The Hubbub Over Foreign Aid:
Facing The Sobering Reality
By Geepu-Nah Tiepoh
Recent pronouncements by officials of the Liberian government, including President Taylor, indicate that the government is disappointed with the current level of foreign aid to Liberia. Two months after submitting the government's National Reconstruction Program to an international donor conference in Paris last April, Liberia's Finance Minister chastised the African Development Bank (ADB), at its recent Annual Conference, for not being "responsive to Africa's needs", noting specifically that the Bank has failed to come to Liberia's aid (The Inquirer, Vol. 7, No. 95). Upon returning home from a trip to Nigeria and Burkina Faso early July, President Taylor too accused the international community of turning its back on Liberia, saying all that the country is getting from non-African nations is promises (Liberian Daily News Bulletin, Star Radio, July 6). The President repeated this criticism in a speech at a recent National Conference held in Monrovia. This article examines the issue of aid to post-conflict Liberia from the perspective of post-Cold War shifts in national "strategic interests"; current changes in global capital movement; and Liberia's own political and public management climate. The basic question addressed is whether or not international donors have actually been unresponsive, and if so, why? I will argue that the performance of foreign aid donors may seem inadequate, depending on one's expectation for and interpretation of foreign aid. For the Taylor Administration, it appears as if excessive aid expectation has blinded government officials to the raw reality of a changing global political economy and to the uncertainty of Liberia's own domestic policy environment.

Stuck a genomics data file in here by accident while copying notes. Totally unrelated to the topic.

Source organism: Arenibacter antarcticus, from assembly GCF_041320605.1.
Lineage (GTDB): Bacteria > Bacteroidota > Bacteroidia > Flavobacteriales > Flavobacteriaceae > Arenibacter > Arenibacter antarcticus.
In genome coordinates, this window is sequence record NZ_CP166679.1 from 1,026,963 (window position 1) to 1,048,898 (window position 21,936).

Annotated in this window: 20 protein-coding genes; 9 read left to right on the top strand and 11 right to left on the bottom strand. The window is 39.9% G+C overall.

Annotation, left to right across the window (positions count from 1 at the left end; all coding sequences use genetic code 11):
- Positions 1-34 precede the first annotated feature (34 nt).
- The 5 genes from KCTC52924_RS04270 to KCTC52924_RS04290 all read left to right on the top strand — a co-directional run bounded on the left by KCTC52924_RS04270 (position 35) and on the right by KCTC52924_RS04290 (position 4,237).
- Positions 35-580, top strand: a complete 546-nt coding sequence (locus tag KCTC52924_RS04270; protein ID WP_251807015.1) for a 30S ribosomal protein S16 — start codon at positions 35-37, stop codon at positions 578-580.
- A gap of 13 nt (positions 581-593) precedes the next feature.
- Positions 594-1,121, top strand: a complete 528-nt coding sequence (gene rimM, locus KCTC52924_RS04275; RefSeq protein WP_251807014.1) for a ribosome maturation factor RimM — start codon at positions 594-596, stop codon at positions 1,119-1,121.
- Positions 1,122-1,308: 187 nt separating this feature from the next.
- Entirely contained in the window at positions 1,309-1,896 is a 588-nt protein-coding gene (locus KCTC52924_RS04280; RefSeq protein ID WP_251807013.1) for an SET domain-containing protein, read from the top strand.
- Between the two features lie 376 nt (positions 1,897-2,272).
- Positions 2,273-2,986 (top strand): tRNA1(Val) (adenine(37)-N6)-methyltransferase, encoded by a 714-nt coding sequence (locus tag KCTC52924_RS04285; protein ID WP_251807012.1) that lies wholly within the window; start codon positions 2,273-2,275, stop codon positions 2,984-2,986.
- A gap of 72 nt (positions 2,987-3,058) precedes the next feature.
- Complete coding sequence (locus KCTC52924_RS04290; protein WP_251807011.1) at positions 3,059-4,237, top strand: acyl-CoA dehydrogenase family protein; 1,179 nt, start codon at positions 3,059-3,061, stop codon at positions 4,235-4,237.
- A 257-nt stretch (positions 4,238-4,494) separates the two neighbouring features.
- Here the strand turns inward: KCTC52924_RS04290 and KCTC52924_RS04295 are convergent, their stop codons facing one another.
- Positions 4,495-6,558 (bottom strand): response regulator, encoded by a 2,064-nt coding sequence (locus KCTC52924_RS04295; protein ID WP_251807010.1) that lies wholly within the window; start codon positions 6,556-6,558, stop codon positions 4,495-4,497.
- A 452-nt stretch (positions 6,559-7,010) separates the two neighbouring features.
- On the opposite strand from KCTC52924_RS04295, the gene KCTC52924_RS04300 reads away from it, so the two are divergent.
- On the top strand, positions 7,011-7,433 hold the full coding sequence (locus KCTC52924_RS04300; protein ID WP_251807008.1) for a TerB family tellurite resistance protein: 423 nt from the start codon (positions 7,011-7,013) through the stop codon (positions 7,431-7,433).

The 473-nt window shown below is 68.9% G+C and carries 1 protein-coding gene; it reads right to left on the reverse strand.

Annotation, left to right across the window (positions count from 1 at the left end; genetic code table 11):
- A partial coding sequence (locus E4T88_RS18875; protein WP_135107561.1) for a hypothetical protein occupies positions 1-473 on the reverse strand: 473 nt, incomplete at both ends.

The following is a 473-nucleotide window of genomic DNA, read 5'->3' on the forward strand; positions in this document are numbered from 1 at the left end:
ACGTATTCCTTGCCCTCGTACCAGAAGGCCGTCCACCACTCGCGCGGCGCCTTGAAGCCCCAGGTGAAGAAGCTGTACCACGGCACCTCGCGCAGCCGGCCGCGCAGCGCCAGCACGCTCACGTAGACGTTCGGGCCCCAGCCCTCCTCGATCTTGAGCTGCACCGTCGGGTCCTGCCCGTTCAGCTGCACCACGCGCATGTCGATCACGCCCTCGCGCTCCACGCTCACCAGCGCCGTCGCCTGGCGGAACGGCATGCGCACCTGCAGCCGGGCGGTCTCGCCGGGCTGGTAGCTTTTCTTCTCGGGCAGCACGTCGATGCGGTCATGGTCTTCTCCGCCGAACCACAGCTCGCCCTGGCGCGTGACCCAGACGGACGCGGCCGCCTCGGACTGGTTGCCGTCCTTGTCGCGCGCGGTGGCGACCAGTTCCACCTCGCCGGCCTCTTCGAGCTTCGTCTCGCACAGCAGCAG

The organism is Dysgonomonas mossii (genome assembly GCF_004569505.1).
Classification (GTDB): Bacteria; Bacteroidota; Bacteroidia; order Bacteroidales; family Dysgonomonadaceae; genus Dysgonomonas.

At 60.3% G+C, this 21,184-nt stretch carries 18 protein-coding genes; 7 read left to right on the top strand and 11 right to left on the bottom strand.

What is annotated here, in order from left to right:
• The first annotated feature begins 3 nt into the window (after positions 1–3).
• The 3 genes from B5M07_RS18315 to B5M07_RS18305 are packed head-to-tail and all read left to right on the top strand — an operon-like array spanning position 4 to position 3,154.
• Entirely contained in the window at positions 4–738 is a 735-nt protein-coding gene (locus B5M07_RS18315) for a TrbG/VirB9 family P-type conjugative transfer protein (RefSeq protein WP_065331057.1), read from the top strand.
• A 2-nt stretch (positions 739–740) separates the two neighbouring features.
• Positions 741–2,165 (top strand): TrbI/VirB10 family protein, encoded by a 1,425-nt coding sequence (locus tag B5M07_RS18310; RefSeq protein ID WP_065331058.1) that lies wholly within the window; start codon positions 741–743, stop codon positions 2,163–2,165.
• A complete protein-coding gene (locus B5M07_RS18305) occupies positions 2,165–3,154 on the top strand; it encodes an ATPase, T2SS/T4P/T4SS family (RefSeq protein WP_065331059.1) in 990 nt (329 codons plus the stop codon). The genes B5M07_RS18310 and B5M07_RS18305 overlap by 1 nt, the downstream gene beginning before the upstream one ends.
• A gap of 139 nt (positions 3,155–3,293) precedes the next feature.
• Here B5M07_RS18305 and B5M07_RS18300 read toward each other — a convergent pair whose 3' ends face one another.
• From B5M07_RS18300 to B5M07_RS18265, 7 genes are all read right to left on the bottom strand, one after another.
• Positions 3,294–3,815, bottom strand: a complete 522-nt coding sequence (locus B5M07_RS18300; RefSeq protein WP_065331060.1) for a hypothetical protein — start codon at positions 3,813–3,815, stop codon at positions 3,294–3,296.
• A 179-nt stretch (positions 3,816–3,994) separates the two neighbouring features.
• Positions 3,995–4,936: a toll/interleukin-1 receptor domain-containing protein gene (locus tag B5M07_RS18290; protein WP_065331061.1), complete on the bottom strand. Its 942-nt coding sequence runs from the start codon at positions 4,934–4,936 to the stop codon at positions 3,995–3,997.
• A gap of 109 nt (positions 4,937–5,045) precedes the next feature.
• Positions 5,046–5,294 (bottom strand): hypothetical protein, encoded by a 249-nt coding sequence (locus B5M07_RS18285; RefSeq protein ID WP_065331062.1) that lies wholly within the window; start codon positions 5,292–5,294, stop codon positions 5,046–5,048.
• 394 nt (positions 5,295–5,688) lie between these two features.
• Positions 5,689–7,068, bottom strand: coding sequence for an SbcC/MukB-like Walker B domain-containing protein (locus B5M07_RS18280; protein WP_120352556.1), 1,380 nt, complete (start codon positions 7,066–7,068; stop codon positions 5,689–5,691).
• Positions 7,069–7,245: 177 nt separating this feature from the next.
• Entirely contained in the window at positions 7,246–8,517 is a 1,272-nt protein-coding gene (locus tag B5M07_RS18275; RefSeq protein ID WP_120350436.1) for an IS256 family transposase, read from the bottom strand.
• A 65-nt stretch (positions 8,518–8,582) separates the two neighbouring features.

Foreign aid, also known as official development assistance (ODA) and provided by donor governments and multilateral institutions, has long been a source of capital for the Liberian state. The impact of such aid on Liberian economic development remains a question, which this article is not intended to discuss. Suffice it to say, however, that foreign aid to Liberia, and to developing countries in general, has always had a significant instrumental objective. For example, in the heyday of the Cold War the United States, which has been the greatest donor of aid to Liberia, used her donations to maintain the political loyalty of the Liberian state and to insure its protection of US economic and strategic investments on Liberian soil. In the 1980s, during the Doe dictatorship, US military and economic assistance experienced unprecedented growth. Military aid grew annually from US$1.5 million in 1979 to US$16.2 million in 1985. Economic aid rose from US$17.6 million in 1979 to US$75.5 in 1985. Total US assistance to the Doe regime is estimated at over US$500 million between 1980 and 1988. On the other hand, there is a long legacy of state corruption and bureaucratic incompetence in administering and managing foreign capital in Liberian development. For example, the gross mishandling of the British bank loan of 1870 (compounded by the loan's unfavourable terms) led to a national debt of about $800,000 by the turn of the century (ROAPE, December 1984: 56-69). Corruption and mismanagement of US aid by the Doe government, combined with Congressional pressures, forced the Reagan Administration to send American "Operational Experts" to Liberia in 1987 to directly manage the Liberian economy.